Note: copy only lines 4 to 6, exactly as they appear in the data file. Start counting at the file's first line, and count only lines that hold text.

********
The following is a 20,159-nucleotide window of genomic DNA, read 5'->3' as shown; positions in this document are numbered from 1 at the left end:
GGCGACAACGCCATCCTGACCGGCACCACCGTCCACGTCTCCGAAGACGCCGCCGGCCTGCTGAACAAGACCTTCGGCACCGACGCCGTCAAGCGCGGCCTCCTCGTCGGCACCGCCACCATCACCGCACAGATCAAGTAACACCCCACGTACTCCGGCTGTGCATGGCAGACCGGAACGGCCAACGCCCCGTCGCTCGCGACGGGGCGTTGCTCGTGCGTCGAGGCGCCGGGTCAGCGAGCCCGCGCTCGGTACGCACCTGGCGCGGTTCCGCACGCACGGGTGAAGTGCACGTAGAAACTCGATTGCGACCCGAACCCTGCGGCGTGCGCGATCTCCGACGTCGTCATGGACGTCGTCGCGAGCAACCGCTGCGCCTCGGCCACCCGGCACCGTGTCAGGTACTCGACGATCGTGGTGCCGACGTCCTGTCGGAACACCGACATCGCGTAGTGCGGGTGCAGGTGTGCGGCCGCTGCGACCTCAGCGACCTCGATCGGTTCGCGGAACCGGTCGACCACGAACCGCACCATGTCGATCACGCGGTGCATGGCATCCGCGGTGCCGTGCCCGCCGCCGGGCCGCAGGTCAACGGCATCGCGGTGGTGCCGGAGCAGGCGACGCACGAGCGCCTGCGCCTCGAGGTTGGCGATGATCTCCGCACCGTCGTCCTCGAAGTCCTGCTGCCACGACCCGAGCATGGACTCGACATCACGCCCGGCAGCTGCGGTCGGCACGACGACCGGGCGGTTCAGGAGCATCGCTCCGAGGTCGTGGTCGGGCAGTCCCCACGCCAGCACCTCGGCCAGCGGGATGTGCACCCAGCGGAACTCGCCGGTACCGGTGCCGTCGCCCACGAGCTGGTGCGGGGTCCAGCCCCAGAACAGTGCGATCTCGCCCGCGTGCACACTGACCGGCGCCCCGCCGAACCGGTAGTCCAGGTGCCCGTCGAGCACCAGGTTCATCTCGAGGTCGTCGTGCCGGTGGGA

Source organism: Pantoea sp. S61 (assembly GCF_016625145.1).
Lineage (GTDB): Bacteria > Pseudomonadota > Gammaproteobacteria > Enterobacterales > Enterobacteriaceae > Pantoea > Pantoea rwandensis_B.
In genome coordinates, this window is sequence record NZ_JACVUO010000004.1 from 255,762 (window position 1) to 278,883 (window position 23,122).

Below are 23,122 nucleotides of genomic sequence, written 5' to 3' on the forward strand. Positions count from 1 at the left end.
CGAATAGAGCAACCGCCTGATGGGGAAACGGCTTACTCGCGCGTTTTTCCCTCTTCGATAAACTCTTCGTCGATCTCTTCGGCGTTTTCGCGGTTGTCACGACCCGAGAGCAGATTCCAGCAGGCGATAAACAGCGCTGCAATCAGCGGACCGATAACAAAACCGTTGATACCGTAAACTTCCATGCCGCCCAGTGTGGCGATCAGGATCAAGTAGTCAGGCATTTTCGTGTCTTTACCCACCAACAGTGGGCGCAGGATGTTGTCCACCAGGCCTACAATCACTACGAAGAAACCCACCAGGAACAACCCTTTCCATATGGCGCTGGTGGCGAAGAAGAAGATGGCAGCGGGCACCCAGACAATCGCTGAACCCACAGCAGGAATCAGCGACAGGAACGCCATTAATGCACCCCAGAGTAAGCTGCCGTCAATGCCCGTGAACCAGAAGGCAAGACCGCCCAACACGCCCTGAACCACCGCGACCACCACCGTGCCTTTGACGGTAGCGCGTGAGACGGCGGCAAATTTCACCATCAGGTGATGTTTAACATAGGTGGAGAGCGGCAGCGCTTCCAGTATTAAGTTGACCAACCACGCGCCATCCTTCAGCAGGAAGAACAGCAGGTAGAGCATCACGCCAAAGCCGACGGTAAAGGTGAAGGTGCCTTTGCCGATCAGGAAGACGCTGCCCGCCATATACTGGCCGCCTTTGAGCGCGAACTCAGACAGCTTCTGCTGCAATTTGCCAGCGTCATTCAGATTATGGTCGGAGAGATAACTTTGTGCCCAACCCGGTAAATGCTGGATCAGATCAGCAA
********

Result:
Lineage (GTDB): Bacteria > Pseudomonadota > Gammaproteobacteria > Enterobacterales > Enterobacteriaceae > Pantoea > Pantoea rwandensis_B.
In genome coordinates, this window is sequence record NZ_JACVUO010000004.1 from 255,762 (window position 1) to 278,883 (window position 23,122).

Below are 23,122 nucleotides of genomic sequence, written 5' to 3' on the forward strand. Positions count from 1 at the left end.